Beware the Treatment Scams!
Compulsive Skin Picking (CSP) Disorder or excoriation disorder is a very lonely condition. Most people who have CSP are not even aware that they have a medically recognized clinical condition. The shame and embarrasment that is often characteristic of this disorder results in most sufferers going undiagnosed and without help or support for many years, feeling alone and increasingly desperate for relief from this all encompassing 'habit'. Personal desperation to stop picking combined with a lack of awareness about the condition among health professionals, makes people with skin picking disorder and other body-focussed repetitive behaviours (BFRBs) vulnerable to the myriad of scam artists in the world.
In today's technological world, the first point of information or support is via the internet. The anonymity, immediacy and 24/7 accessibility of the internet means that we often turn to internet searches for answers. Scam artists recognize who vulnerable groups on the world wide web are and prey on the people's hopes or dreams to lure their victims in. Treatment scams for a variety of conditions are rife on the web, and BFRBs like skin picking disorder are no exception. Products marketed as miracle cures or guarenteed results often flood internet results when you search for treatment for dermatillomania on the internet. While there are many reputable, legitimate treatment products and service providers, there are also many who are only looking to have you part with your hard earned cash. Whether the product is medicine, a book or a supplement, it is important to make an informed decision when opting to try a treatment advertised on the web, as there is also the risk that the products can cause more harm than good.
So what can you do?
Know the seller
Always dig deeper to find out more about the seller. Do they provide legitimate contact information, like an address or telephone number? Do they have a track record? It is always a good idea to look into the seller's history and reviews. Just becuase a product or service has negative reviews does not mean they are not legitimate, but it may enable you to weigh up the risks versus rewards of trying the treatment product.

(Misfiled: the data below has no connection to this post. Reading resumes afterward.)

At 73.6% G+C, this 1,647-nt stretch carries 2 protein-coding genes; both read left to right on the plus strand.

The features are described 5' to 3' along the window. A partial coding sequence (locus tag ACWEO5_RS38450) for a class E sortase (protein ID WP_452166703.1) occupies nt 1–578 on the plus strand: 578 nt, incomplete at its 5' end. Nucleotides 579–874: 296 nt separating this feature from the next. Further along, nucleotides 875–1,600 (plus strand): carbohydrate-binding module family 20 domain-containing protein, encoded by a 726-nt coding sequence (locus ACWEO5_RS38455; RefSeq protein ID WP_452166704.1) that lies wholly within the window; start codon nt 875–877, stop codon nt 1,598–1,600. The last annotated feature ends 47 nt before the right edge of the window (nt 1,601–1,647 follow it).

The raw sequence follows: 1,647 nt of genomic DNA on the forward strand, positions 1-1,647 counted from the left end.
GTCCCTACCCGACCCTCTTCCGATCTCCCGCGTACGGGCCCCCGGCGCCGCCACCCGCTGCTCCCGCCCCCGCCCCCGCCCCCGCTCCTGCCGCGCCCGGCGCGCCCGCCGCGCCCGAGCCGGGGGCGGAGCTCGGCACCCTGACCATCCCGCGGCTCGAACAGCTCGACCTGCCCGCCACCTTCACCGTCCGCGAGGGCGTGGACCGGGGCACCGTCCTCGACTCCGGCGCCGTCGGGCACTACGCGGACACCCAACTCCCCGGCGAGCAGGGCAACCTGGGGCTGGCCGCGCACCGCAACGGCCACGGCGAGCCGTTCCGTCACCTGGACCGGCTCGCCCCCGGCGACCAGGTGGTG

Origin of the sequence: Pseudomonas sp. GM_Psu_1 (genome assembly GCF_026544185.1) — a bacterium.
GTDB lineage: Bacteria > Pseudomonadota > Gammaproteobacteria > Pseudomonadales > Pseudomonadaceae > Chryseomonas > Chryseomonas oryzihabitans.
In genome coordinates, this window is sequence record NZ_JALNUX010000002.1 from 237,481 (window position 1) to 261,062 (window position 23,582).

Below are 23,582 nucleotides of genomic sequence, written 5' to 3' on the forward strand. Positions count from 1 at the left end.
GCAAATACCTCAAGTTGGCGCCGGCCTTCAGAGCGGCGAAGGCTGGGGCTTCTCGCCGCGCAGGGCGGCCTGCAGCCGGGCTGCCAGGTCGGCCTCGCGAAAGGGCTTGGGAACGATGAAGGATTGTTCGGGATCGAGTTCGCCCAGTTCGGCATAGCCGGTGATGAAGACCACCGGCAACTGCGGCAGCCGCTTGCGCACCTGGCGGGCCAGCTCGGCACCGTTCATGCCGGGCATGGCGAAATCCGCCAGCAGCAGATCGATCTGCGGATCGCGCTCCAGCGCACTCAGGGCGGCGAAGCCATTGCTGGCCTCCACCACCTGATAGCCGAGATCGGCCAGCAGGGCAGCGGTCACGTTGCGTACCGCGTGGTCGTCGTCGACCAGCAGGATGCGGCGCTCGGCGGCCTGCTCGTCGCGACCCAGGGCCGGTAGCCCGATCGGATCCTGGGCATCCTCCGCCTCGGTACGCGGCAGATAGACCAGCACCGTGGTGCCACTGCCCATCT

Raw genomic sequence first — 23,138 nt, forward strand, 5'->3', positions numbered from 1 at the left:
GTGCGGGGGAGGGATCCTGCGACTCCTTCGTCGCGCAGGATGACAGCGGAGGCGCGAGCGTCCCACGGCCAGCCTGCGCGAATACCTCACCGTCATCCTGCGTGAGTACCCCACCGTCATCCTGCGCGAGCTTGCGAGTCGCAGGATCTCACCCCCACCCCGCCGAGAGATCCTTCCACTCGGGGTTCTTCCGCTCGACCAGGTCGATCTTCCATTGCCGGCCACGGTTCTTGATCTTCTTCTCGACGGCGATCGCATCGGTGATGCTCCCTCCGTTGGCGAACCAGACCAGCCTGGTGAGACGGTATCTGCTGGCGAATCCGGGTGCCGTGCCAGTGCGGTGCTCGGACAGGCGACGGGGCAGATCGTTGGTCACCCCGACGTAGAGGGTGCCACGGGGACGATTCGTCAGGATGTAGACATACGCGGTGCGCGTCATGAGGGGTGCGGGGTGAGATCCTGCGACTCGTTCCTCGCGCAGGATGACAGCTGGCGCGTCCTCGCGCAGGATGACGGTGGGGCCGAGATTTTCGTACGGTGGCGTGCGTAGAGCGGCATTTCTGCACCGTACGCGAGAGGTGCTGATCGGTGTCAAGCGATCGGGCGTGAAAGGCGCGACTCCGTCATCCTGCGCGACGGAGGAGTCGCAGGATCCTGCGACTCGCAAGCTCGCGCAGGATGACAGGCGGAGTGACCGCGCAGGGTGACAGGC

Talk to your health provider
It is always a good idea to consult your doctor about the product that you found online. If the product is legitimate, ask about the possible risks that you might encounter. This is especially important if you are already using prescribed pharmacological treatment as some products may clash with the medication you are already taking.
Be wary of some selling words
Some sellers use the words “cure” and “100% guarantee” to help them sell their products. But you need to understand that while BFRBs like skin picking disorder are managable, there is no cure. This is not to say that there is no hope, for indeed there are many sufferers who manage the condition very well for many years without picking, but this needs work and there is no quick fix.
Be wary of exaggerated testimonials
While good reviews and testimonials are generally a good sign, it is important to be wary of exaggerated testimonials as these can sometimes be fabricated.
Endorsements from leaders in the field
Long standing support and development communities such as the Trichotillomania Learning Centre (TLC) are good sources of advice if you have any doubt about a particular treatment offering.
Sellers who make sweeping statements and wild claims should provide evidence. Good treatment programmes are grounded in research.
Not all bad
But do not despair! Scam treatments aside, you can still find treatment for your compulsive skin picking online. There are reputable websites and reliable products that help with this condition. You can go to a BFRB community like Canadian Body-Focused Repetitive Behaviors Support Network (CBSN) or the previously mentioned TLC to verify the information you found online. The members of these communities have the same challenges and can provide valuable insights and advice about treaments they have tried, what has worked and what hasn't. When looking for answers online, you must not assume that the top results are credible. It’s highly likely that you’re only viewing the most popular result and not the best one. Treatment scams online can be avoided by being Internet savvy; and remember that if it sounds too good to be true, it probably is!